How Do Mortgage Underwriters View Liabilities
Alimony Payments viewed by mortgage underwriters as liabilities
Alimony payments may be treated as a reduction to the borrower’s income rather than treating it as a monthly obligation.
Contingent liabilities exists when a borrower holds a joint obligation with another person or persons.
Obligations where the borrower is a co-signer must be listed as the borrower’s debt, unless the borrower can provide conclusive evidence from the debt holder that there is no possibility the debt holder will pursue debt collection against him/her should the other party default.
If the borrower is a co-signer, or otherwise co-obligated on a car loan, student loan, mortgage, or any other obligation, contingent liabilities applies unless the lender obtains documented proof that the primary obligor has been making payments during the previous 12 months on a regular basis and does not have a history of delinquent payments on the loan. This can be accomplished by providing cancelled checks for the previous 12 months from the main borrower’s bank account where the co-signer has no access or authority over it.
Mortgage Debt Obligations
If a borrower is obligated on an outstanding mortgage secured by a property which has been sold by assumption, Contract for Deed or traded within the last twelve months without a release of liability, or a property was transferred because of divorce, contingent liability must be considered a recurring liability unless the following circumstances apply:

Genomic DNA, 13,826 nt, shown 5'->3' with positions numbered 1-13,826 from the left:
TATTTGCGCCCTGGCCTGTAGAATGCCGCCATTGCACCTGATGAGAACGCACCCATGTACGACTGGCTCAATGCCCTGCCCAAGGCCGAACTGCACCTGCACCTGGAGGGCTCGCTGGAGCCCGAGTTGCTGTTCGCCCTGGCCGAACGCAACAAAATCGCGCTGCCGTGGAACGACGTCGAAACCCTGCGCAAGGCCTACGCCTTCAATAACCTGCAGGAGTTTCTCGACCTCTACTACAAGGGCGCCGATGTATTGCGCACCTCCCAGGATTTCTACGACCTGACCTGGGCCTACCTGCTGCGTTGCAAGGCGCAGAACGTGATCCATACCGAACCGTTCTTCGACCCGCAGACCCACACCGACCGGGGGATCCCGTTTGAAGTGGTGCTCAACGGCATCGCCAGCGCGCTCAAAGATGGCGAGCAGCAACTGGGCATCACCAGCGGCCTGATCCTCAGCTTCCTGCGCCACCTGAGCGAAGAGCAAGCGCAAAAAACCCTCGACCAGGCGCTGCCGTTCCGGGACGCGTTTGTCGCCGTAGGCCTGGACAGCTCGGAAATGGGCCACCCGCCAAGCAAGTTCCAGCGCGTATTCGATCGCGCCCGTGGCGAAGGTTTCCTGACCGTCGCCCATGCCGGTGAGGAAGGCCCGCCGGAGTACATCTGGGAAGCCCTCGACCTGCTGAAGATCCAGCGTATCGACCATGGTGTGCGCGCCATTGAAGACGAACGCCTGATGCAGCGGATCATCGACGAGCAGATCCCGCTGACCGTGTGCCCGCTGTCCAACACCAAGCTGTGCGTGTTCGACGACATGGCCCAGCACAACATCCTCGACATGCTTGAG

1. Payment history reflects 0 x 30 for the last 12 months (see note below), or
2. An appraisal or closing statement from the sale of the property supports a value that results in a 75% LTV ratio (the outstanding balance on the mortgage loan, minus any UFMIP, cannot exceed 75% of the appraised value or sales price).
A copy of the divorce decree ordering the former/separated spouse to make payments or the assumption agreement and the deed showing transfer of title out of the borrower’s name is required.
Intallment Debt Obligations
Installment debt with less than 10 payments remaining may be excluded from DTI ratios. However, at the underwriter’s discretion, installment debt less than 10 months may be included if the payment amount will affect the borrower’s ability to pay the mortgage during the months immediately after loan closing, especially if the borrower will have limited reserves after closing.
Installment debt may not be paid down to less than 10 months to qualify.
Automobile lease payments must always be included in qualifying ratios regardless of the number of months remaining on the lease contract.
Revolving Debt As Liabilities
Revolving debt must always be included in qualifying ratios. It is not acceptable to pay down or pay off a revolving debt in order to qualify.
If the credit report does not show a specific minimum monthly payment, the payment must be calculated using the greater of 5% of the outstanding balance or $10. If the actual monthly payment is documented using a statement from the creditor, that amount may be used.